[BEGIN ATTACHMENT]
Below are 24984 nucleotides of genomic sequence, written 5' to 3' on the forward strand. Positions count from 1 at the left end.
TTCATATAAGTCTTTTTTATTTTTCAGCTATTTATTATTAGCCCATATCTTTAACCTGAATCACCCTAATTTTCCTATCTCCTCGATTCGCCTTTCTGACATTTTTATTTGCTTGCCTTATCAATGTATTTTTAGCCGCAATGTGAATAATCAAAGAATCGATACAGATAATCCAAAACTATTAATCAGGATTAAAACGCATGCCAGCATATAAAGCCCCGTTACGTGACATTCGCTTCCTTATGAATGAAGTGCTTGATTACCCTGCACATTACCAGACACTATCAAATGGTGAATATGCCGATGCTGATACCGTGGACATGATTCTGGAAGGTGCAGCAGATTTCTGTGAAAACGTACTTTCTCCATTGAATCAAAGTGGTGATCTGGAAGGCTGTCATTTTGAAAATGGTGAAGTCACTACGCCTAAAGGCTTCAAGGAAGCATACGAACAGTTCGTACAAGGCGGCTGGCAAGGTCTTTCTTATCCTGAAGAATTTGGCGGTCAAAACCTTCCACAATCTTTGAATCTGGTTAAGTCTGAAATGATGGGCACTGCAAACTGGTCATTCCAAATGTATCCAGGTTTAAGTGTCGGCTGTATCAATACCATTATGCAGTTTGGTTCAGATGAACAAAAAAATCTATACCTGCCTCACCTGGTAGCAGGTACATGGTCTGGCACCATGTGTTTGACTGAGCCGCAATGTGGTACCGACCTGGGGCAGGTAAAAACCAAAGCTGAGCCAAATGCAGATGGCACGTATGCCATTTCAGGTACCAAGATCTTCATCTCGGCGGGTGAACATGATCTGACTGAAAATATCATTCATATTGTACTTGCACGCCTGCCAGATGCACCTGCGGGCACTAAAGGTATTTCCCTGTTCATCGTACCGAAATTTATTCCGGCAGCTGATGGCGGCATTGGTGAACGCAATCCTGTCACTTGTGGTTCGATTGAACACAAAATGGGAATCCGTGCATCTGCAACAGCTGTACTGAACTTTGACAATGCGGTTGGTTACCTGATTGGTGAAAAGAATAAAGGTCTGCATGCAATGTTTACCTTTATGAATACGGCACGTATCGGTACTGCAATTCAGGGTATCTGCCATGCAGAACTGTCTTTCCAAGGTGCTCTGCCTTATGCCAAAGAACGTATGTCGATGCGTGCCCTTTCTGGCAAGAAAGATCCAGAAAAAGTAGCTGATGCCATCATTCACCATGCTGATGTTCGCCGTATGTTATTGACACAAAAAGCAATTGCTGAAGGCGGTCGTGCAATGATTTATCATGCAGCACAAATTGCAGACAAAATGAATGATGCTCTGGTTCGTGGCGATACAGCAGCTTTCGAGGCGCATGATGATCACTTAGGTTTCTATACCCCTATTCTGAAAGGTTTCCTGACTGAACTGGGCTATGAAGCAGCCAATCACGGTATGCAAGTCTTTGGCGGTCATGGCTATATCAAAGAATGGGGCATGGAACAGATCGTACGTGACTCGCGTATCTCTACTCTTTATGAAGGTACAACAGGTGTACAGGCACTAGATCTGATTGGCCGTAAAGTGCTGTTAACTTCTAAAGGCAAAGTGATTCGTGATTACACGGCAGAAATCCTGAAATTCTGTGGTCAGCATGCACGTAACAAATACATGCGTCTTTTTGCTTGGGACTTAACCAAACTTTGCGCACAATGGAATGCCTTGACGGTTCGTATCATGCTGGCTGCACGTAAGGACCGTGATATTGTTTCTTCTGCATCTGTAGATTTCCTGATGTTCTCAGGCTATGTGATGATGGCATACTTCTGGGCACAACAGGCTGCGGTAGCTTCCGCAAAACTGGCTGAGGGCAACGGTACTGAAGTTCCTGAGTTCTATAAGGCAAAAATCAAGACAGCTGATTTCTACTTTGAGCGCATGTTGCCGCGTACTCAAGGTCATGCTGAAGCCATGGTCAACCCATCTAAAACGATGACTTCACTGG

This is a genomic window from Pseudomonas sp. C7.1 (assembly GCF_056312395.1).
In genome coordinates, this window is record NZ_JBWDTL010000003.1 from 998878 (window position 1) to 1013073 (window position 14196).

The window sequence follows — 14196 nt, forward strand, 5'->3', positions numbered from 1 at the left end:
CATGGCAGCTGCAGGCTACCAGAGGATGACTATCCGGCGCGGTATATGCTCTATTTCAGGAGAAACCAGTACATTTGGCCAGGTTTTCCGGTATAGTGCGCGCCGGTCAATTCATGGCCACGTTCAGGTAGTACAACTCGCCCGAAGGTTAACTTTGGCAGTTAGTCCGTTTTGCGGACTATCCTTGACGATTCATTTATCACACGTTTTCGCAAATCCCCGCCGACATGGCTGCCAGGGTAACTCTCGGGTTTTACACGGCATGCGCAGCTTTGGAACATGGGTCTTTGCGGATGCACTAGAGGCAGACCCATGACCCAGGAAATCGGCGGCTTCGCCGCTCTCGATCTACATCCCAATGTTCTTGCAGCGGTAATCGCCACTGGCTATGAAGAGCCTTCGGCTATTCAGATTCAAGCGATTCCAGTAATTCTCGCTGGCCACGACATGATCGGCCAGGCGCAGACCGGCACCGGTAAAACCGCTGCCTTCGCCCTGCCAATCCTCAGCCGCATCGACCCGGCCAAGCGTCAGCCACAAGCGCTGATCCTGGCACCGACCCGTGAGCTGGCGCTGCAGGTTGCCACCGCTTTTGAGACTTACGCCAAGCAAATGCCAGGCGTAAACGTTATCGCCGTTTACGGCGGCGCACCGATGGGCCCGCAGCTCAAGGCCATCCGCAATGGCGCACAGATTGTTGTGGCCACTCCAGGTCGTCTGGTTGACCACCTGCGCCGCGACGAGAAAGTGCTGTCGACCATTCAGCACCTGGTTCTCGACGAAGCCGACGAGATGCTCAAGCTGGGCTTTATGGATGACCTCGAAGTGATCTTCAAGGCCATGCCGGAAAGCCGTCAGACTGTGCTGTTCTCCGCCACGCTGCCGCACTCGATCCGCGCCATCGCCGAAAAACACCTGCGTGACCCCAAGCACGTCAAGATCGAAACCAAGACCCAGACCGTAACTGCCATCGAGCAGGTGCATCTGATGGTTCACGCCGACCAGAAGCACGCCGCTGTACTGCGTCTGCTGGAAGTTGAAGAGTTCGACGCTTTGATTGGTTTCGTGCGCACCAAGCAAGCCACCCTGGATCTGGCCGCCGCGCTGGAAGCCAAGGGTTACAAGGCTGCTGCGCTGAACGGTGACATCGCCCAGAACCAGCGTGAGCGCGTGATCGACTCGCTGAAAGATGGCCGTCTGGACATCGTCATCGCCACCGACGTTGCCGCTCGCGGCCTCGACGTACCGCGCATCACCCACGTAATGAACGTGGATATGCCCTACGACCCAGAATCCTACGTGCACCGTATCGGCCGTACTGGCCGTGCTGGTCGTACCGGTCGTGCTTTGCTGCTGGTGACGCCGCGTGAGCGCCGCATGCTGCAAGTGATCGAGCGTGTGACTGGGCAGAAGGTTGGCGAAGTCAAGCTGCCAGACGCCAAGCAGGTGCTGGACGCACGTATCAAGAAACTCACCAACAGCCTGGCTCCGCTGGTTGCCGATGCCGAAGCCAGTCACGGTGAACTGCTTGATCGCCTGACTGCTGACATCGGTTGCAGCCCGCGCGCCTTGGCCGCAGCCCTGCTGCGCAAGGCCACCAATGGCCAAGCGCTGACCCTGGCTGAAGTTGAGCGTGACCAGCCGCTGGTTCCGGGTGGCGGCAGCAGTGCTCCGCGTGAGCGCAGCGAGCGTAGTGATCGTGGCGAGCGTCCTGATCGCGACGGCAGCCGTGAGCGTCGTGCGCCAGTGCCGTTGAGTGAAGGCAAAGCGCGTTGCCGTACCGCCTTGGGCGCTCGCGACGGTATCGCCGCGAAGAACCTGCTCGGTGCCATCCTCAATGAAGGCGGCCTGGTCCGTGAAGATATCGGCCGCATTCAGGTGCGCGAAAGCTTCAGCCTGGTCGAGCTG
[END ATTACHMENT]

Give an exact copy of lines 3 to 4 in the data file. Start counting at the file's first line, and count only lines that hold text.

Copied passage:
This is a genomic window from Pseudomonas sp. C7.1 (assembly GCF_056312395.1).
In genome coordinates, this window is record NZ_JBWDTL010000003.1 from 998878 (window position 1) to 1013073 (window position 14196).